From an interview on Soviet television on Oct. 5 with the chairman of the U.S.S.R. Council of Ministers, Nikolai Ryzhkov:

Crime in the country is a source of serious concern and demands urgent and resolute measures. I will cite just some figures to show how acute this problem is. Look, 1989 saw a flareup of crime. The total number of crimes grew by 33 percent, and the number of grave crimes grew by 41 percent. Of course, law-enforcement bodies took certain steps to establish order, at least to some extent, but the figures show that the total number of crimes in the first eight months of this year alone increased by 13 percent, as compared with the same period last year, to exceed 1,700,000, and grave crimes grew by 20 percent. During the same period, 16,400 people were killed, more than 4,600 crimes were committed with the use of arms.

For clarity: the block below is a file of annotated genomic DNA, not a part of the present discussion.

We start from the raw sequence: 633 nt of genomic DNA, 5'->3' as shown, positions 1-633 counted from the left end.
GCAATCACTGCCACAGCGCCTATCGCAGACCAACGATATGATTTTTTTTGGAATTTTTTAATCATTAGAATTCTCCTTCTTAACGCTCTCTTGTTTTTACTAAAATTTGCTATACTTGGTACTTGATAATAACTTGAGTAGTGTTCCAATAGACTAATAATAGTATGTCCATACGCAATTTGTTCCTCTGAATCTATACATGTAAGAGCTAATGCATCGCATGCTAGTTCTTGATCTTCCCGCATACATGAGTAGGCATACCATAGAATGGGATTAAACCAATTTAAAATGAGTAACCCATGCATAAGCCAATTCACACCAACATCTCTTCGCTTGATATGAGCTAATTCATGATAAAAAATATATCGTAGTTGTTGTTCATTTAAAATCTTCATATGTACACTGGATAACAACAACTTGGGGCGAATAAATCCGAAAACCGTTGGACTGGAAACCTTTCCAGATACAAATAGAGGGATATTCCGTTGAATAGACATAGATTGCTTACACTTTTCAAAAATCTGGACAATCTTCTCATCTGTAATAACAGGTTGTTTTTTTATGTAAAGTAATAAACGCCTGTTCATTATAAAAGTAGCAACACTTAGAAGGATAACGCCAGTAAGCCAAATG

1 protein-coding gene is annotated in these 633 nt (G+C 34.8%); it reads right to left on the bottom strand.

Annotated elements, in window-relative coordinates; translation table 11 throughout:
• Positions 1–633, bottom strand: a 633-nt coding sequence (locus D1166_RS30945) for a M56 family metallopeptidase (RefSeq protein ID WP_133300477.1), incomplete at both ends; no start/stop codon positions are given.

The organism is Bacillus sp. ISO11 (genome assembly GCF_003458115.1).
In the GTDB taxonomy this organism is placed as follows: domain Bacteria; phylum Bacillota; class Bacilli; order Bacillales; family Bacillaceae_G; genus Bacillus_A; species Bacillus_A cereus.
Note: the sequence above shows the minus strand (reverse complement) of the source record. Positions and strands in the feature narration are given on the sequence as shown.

Yes, criminals have become simply insolent, and this is why we have drawn relevant conclusions and decided that neither the Interior Ministry nor the KGB is implementing its functions in this respect in full measure. Interior Minister Bakatin has been seriously warned. The State Security Committee {KGB} has also been told that its officers are not using all possibilities of the committee.

... I cannot put up with this situation any longer, and we will take the strictest measures to establish order in the country. People are tired; they are wondering when order will be established at long last. Such a situation is simply intolerable, and maybe these are high-sounding words, but we are declaring war on crime.